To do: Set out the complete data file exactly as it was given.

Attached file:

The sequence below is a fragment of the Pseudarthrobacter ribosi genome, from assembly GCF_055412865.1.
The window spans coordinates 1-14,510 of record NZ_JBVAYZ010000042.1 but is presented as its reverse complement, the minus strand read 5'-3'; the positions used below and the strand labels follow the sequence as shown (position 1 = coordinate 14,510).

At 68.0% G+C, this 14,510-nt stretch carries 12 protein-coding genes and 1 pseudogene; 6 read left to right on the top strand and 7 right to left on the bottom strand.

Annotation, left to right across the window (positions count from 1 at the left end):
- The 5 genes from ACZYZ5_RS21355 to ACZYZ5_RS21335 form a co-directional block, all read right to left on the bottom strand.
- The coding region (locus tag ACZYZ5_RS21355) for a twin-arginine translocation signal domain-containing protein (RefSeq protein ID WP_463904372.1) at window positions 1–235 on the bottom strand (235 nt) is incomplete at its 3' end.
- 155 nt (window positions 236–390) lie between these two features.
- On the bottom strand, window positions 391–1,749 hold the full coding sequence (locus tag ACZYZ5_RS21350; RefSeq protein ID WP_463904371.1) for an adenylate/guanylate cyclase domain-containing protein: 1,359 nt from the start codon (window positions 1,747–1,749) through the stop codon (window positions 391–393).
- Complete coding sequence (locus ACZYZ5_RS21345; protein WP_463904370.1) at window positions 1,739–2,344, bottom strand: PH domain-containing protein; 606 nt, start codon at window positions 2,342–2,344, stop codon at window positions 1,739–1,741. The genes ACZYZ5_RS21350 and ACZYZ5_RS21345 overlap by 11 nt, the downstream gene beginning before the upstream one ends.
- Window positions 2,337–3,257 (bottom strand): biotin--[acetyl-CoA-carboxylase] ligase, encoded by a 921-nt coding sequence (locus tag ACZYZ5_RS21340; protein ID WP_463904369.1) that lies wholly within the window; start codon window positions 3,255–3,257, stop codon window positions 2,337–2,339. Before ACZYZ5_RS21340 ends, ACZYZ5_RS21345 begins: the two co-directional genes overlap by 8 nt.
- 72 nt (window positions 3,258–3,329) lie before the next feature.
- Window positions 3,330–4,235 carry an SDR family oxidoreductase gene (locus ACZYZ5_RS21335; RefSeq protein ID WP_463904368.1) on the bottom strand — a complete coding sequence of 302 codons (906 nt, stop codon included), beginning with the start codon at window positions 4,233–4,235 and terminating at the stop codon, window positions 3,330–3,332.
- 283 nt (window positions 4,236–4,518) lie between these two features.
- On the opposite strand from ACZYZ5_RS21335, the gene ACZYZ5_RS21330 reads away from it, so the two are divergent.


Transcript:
The sequence below is a fragment of the Pseudarthrobacter ribosi genome, from assembly GCF_055412865.1.
The window spans coordinates 1-14,510 of record NZ_JBVAYZ010000042.1 but is presented as its reverse complement, the minus strand read 5'-3'; the positions used below and the strand labels follow the sequence as shown (position 1 = coordinate 14,510).

At 68.0% G+C, this 14,510-nt stretch carries 12 protein-coding genes and 1 pseudogene; 6 read left to right on the top strand and 7 right to left on the bottom strand.

Annotation, left to right across the window (positions count from 1 at the left end):
- The 5 genes from ACZYZ5_RS21355 to ACZYZ5_RS21335 form a co-directional block, all read right to left on the bottom strand.
- The coding region (locus tag ACZYZ5_RS21355) for a twin-arginine translocation signal domain-containing protein (RefSeq protein ID WP_463904372.1) at window positions 1–235 on the bottom strand (235 nt) is incomplete at its 3' end.
- 155 nt (window positions 236–390) lie between these two features.
- On the bottom strand, window positions 391–1,749 hold the full coding sequence (locus tag ACZYZ5_RS21350; RefSeq protein ID WP_463904371.1) for an adenylate/guanylate cyclase domain-containing protein: 1,359 nt from the start codon (window positions 1,747–1,749) through the stop codon (window positions 391–393).
- Complete coding sequence (locus ACZYZ5_RS21345; protein WP_463904370.1) at window positions 1,739–2,344, bottom strand: PH domain-containing protein; 606 nt, start codon at window positions 2,342–2,344, stop codon at window positions 1,739–1,741. The genes ACZYZ5_RS21350 and ACZYZ5_RS21345 overlap by 11 nt, the downstream gene beginning before the upstream one ends.
- Window positions 2,337–3,257 (bottom strand): biotin--[acetyl-CoA-carboxylase] ligase, encoded by a 921-nt coding sequence (locus tag ACZYZ5_RS21340; protein ID WP_463904369.1) that lies wholly within the window; start codon window positions 3,255–3,257, stop codon window positions 2,337–2,339. Before ACZYZ5_RS21340 ends, ACZYZ5_RS21345 begins: the two co-directional genes overlap by 8 nt.
- 72 nt (window positions 3,258–3,329) lie before the next feature.
- Window positions 3,330–4,235 carry an SDR family oxidoreductase gene (locus ACZYZ5_RS21335; RefSeq protein ID WP_463904368.1) on the bottom strand — a complete coding sequence of 302 codons (906 nt, stop codon included), beginning with the start codon at window positions 4,233–4,235 and terminating at the stop codon, window positions 3,330–3,332.
- 283 nt (window positions 4,236–4,518) lie between these two features.
- On the opposite strand from ACZYZ5_RS21335, the gene ACZYZ5_RS21330 reads away from it, so the two are divergent.